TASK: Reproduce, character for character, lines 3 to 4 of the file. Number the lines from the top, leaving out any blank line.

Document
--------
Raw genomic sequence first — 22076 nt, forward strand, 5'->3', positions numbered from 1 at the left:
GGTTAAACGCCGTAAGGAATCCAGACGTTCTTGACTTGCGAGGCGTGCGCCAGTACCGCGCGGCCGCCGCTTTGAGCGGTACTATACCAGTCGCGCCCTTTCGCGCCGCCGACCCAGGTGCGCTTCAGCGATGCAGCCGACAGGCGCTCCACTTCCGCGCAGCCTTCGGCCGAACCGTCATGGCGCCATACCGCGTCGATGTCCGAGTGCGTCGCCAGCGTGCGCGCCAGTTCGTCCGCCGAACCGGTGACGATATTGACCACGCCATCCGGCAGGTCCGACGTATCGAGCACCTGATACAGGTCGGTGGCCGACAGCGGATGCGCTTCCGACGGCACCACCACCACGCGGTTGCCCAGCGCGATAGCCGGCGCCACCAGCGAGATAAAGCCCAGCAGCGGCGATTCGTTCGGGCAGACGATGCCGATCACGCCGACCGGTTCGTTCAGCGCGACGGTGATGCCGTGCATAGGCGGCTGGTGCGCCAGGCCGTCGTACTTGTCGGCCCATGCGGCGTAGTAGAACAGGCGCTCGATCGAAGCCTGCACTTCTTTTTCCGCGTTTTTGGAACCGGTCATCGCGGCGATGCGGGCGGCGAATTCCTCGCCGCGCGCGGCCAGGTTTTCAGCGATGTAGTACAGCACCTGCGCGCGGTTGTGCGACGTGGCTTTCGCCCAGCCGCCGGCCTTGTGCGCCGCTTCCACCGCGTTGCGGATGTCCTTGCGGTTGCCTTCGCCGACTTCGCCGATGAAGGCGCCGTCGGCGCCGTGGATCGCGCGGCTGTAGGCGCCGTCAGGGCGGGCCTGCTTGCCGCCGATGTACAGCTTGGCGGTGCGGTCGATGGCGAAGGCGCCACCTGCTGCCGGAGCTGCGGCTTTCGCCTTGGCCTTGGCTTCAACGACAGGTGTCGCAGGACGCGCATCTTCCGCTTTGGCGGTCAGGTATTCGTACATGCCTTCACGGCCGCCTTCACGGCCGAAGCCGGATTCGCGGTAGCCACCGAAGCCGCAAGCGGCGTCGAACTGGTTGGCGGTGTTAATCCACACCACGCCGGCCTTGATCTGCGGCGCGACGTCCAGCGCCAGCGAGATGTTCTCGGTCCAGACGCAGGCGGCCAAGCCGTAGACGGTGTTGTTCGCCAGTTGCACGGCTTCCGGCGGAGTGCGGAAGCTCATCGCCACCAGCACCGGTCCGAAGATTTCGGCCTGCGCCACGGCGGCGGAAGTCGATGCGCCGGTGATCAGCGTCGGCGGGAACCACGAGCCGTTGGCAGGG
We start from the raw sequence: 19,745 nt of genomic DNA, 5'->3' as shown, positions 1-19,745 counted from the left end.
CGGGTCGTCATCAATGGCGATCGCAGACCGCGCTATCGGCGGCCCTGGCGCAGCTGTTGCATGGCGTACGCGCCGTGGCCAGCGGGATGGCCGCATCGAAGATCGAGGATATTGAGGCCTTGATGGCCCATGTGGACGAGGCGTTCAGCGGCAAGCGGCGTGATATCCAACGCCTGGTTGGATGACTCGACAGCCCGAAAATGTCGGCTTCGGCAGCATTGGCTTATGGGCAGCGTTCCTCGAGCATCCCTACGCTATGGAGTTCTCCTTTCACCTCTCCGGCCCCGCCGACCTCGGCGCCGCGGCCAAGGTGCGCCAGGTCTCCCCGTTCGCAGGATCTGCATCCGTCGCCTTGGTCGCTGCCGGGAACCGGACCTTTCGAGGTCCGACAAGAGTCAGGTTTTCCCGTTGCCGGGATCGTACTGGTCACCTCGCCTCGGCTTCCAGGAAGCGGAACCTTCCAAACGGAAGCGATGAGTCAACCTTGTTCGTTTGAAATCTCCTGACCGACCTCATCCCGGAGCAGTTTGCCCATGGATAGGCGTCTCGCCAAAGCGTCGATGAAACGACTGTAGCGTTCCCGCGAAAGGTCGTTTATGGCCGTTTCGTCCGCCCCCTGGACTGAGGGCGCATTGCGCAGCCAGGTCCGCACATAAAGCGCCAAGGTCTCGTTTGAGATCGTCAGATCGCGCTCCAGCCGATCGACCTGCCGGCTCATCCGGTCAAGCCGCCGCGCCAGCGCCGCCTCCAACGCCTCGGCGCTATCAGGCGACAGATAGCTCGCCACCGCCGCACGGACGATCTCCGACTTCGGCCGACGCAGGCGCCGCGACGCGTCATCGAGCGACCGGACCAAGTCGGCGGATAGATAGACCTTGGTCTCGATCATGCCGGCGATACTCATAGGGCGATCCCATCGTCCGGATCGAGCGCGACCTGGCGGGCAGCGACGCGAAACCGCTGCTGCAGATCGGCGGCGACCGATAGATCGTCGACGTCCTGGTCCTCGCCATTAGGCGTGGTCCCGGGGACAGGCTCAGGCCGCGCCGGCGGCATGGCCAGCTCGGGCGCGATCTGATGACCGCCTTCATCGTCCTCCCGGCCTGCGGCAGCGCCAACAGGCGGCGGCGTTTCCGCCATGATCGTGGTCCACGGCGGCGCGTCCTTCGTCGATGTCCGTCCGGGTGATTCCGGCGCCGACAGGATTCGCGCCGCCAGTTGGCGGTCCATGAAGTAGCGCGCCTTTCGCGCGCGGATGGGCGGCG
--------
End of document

We start from the raw sequence: 19,745 nt of genomic DNA, 5'->3' as shown, positions 1-19,745 counted from the left end.
CGGGTCGTCATCAATGGCGATCGCAGACCGCGCTATCGGCGGCCCTGGCGCAGCTGTTGCATGGCGTACGCGCCGTGGCCAGCGGGATGGCCGCATCGAAGATCGAGGATATTGAGGCCTTGATGGCCCATGTGGACGAGGCGTTCAGCGGCAAGCGGCGTGATATCCAACGCCTGGTTGGATGACTCGACAGCCCGAAAATGTCGGCTTCGGCAGCATTGGCTTATGGGCAGCGTTCCTCGAGCATCCCTACGCTATGGAGTTCTCCTTTCACCTCTCCGGCCCCGCCGACCTCGGCGCCGCGGCCAAGGTGCGCCAGGTCTCCCCGTTCGCAGGATCTGCATCCGTCGCCTTGGTCGCTGCCGGGAACCGGACCTTTCGAGGTCCGACAAGAGTCAGGTTTTCCCGTTGCCGGGATCGTACTGGTCACCTCGCCTCGGCTTCCAGGAAGCGGAACCTTCCAAACGGAAGCGATGAGTCAACCTTGTTCGTTTGAAATCTCCTGACCGACCTCATCCCGGAGCAGTTTGCCCATGGATAGGCGTCTCGCCAAAGCGTCGATGAAACGACTGTAGCGTTCCCGCGAAAGGTCGTTTATGGCCGTTTCGTCCGCCCCCTGGACTGAGGGCGCATTGCGCAGCCAGGTCCGCACATAAAGCGCCAAGGTCTCGTTTGAGATCGTCAGATCGCGCTCCAGCCGATCGACCTGCCGGCTCATCCGGTCAAGCCGCCGCGCCAGCGCCGCCTCCAACGCCTCGGCGCTATCAGGCGACAGATAGCTCGCCACCGCCGCACGGACGATCTCCGACTTCGGCCGACGCAGGCGCCGCGACGCGTCATCGAGCGACCGGACCAAGTCGGCGGATAGATAGACCTTGGTCTCGATCATGCCGGCGATACTCATAGGGCGATCCCATCGTCCGGATCGAGCGCGACCTGGCGGGCAGCGACGCGAAACCGCTGCTGCAGATCGGCGGCGACCGATAGATCGTCGACGTCCTGGTCCTCGCCATTAGGCGTGGTCCCGGGGACAGGCTCAGGCCGCGCCGGCGGCATGGCCAGCTCGGGCGCGATCTGATGACCGCCTTCATCGTCCTCCCGGCCTGCGGCAGCGCCAACAGGCGGCGGCGTTTCCGCCATGATCGTGGTCCACGGCGGCGCGTCCTTCGTCGATGTCCGTCCGGGTGATTCCGGCGCCGACAGGATTCGCGCCGCCAGTTGGCGGTCCATGAAGTAGCGCGCCTTTCGCGCGCGGATGGGCGGCG